So far in this short series, I’ve covered what gives us a good first impression of a game and what makes a good first play. In this third post out of four, I’m turning my attention to what makes us keep playing a game.
What turns a good first experience into a favourite? Why do some games hold our attention for months or years, whereas others fade away after one or two plays? These are the sorts of questions I’ll look at across four different gameplay aspects: strategic depth, the amount of content, expansions and lasting brilliance.
Each one will be explained in more detail below. I don’t expect this to be an exhaustive list, so if I’ve missed something that you think is important, let us know on Twitter or in the comments!
This first point is the feature that I believe to be the most important alongside lasting brilliance, which we’ll come to at the end. Long-standing games like Chess and Go demonstrate this feature perfectly. Volumes and volumes of books have been written to dive into the tactics of these games.
A modern game doesn’t have to be on the level of those giants to turn itself into someone’s favourite. But I would argue that a game needs to have enough depth to offer new tactics and strategies over multiple plays if they want to have any kind of staying power.
If you feel like you’ve cracked a game in your first one or two plays, you’re unlikely to want to come back. The games that last tend to be those that always feel like they have more to offer. Strategic depth is not necessarily linked to complexity, either. Chess is not a complex game, yet it has a lot of strategy. Many other abstract games share this feature.
Chess also benefits from being a thinky, head-to-head game. Any game with high player interaction immediately gains strategic depth, as out-thinking the other player is always a new challenge.
That said, strategic depth can arise from more content. Any game with multiple faction combinations, like one of my favourites, Scythe, is likely to have strategic depth as you have to adapt the way you play any given faction based on how many other players there are and who they’re playing as.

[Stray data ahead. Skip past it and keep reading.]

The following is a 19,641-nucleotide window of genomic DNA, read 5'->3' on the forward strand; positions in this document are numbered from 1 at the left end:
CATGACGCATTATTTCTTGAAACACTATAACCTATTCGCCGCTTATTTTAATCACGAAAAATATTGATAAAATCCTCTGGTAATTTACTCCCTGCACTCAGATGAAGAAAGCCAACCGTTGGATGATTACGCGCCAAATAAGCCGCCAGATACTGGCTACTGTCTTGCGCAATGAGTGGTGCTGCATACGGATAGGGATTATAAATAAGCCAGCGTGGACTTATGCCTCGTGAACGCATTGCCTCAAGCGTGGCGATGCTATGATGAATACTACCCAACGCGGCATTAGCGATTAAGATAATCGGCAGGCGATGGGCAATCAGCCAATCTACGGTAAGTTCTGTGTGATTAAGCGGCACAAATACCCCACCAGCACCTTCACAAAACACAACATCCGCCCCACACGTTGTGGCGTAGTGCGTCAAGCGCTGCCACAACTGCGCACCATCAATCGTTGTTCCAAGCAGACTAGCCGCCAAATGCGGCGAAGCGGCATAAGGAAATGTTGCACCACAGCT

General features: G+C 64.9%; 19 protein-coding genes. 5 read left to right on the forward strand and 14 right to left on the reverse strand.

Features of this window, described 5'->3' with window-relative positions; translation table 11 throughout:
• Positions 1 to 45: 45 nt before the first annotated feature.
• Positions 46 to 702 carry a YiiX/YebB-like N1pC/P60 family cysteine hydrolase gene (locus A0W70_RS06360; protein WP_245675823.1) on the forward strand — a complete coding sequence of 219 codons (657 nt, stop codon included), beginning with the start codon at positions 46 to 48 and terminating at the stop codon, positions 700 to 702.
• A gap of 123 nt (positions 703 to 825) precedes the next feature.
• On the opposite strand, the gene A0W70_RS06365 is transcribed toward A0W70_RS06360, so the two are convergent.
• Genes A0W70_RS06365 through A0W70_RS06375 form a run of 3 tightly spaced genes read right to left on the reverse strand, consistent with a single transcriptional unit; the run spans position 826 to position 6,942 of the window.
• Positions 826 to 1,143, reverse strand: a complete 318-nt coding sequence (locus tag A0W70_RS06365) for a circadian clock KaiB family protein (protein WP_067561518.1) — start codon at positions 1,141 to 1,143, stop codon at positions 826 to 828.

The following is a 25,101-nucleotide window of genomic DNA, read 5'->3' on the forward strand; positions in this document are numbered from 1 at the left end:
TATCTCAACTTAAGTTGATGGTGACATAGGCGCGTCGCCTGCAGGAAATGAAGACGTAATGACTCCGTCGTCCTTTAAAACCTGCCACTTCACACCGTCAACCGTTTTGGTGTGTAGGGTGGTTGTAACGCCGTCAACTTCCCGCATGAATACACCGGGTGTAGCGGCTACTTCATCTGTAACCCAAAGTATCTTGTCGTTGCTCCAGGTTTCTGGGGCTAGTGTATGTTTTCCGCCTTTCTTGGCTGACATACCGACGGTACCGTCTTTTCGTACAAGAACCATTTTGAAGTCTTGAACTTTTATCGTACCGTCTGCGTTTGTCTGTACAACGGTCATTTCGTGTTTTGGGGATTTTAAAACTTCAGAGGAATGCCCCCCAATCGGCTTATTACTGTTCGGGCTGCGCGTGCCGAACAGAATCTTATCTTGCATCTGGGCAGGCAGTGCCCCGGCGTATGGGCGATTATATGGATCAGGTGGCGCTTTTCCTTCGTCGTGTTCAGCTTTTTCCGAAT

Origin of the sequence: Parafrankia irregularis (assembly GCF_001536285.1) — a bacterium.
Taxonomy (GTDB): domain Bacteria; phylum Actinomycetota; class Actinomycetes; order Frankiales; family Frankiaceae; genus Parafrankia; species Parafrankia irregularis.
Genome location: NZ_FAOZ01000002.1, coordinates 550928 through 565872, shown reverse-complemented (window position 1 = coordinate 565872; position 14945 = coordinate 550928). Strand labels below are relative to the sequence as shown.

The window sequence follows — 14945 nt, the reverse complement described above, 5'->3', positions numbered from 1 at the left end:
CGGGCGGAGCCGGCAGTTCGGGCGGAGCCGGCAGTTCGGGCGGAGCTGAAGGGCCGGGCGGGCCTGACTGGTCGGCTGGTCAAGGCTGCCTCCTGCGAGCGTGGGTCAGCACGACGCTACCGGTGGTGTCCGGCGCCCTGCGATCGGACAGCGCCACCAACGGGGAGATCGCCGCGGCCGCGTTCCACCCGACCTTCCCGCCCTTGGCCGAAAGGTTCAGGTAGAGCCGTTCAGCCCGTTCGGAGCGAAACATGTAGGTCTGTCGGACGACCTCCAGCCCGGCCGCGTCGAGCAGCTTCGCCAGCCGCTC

The Amount of Content
Some games stick around because they keep giving you content to discover and play with. Legacy and campaign games work on this premise, while the current top game on BoardGameGeek, Gloomhaven, dials it up to 11.
My favourite explanation for why content can have such a powerful impact on a game’s longevity comes from Mark Rosewater, the head of R&D for Magic: the Gathering. Rosewater describes it as the “crispy hash brown” effect. Just like people love the crispy top of a hash brown you get with the first bite or two and aren’t bothered about the mushy bit in the middle, gamers love the newness of fresh content and aren’t as engaged once they get past it.
I don’t think this holds true for every game, but it certainly helps to explain why Magic, with all its expansions, has stuck around. We’ll look at expansions more shortly, but I think the fresh content effect can apply even in base games.
Take Scythe. The simple fact that it will take me dozens of games to try out every faction and every combination of factions gives me a huge incentive to keep playing it. Other game’s provide different set-ups in the box to make a similar effect - Rivals for Catan does a great job of this, with five completely different set-ups just in the base box. I still feel like each one is pretty new to me.
Fresh content will matter to some players more than others. There are some who enjoy getting past the discovery and diving into deep strategy. My first point is more relevant for these. For others, like me, freshness is a big pull towards games. And, as I’ve alluded to already, expansions can have a big hand here.
The Power of a Good Expansion